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Hotel rates on the rise as demand for travel increases

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If you are planning to book the hotel stay that you have postponed since the start of the pandemic, you may want to book a room right away.

Nightly fares, although still somewhat lower than a year ago, are slowly rising to match or – in some popular destinations – exceed pre-pandemic prices, according to travel booking technology company Koddi.

Over the past 30 to 45 days, average hotel prices have risen dramatically and are only 5% lower than a year ago, says Deep Kohli, senior director of guest services at the based company. in Fort Worth, Texas. They were up to 11% cheaper a few weeks earlier.

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“We expect it to increase based on the increased demand we see for summer travel,” Kohli said, adding that Koddi sees airfares increasing along with hotel rates as demand is increasing. The week of April 11, hotel demand in the United States rose 13.7%, the second highest level this year. It had peaked in March for spring break travel.

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There is a correlation between vaccination deployment rates and interest in travel, according to Koddi.

“In the United States, we are seeing a sustained correlation between regions that have a comparatively high number of vaccinations per 100 people versus the resumption of travel intent and travel demand for those regions,” said a spokesperson for the company in a press release.

Accommodation in high-demand areas – near beaches and national parks, for example – is now above pre-Covid levels, Kohli noted, although major metropolitan areas like New York and Chicago are still registering depressed rates thanks to a slower recovery.

Indeed, the Las Vegas Convention and Visitors Authority reports that the average daily rate at hotels in Vegas, as well as those in Laughlin and Mesquite, Nevada, for the month of March was $ 100.11. Although this is an increase of 2.1% compared to February, it is still down 25% compared to March 2019. The volume of visitors, meanwhile, is down 39.7% compared to March 2019, increased by 45.7% compared to a year earlier.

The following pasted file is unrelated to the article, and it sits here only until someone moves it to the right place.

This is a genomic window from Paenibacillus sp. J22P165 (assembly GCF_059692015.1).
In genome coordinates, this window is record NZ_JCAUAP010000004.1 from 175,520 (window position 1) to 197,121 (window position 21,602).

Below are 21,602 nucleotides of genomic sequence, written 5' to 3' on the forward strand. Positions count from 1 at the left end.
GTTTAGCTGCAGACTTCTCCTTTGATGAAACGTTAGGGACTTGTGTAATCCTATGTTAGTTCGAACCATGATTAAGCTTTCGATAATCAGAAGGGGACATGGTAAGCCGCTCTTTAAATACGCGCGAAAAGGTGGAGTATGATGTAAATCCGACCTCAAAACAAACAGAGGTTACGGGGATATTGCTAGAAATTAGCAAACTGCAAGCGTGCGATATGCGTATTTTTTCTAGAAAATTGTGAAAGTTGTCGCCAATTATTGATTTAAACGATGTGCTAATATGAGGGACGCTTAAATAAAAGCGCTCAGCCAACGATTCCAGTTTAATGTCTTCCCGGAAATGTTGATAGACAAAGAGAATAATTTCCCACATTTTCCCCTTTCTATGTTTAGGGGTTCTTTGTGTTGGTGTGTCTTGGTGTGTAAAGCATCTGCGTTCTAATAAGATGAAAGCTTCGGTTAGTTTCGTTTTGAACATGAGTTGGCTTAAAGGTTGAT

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General demand nationwide is expected to continue to rise as “a normal seasonal increase” occurs from May to August, Koddi said. The firm also found that bookings longer than 31 days are starting to exceed historical levels, the cancellation rate for those who book is declining, and travelers appear willing to spend more on accommodation.

In fact, hotel and resort rates are recovering even as the industry has experienced a migration from the Airbnb era to vacation rentals, which can often offer more privacy and fewer cleanliness concerns. and exposure to pathogens. Kohli said that while vacation rentals will remain popular, “hotels are coming back.” In fact, hotel occupancy rates near these popular beaches and national parks are at record levels, he added.

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“In general, budget hotels and long-stay hotels have weathered the pandemic better, but we are starting to see mid-size hotels recover and as confidence in travel increases with the relaxation of restrictions, the top of the range [hotel] and resort demand will improve, ”Kohli said.

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US accommodation of all types is in greater demand, and perhaps at higher prices, than it would be if most international markets were open.

Many normally popular foreign destinations have been off-limits to Americans for more than a year (Mexico was a notable exception), although the European Union said this week that fully vaccinated U.S. citizens may soon be able to visit the bloc of 27 nations.

But wider geographic access won’t have a huge effect on fares, Kohli said, noting that domestic travel accounted for 80% of demand before the pandemic.

“With global lockdowns and travel restrictions last year, all demand was only for domestic destinations, but at a considerably moderate level,” he said. “We continue to see changes as more and more international destinations open up, some of the domestic destinations to these newly opened international destinations or from one international region to another.”


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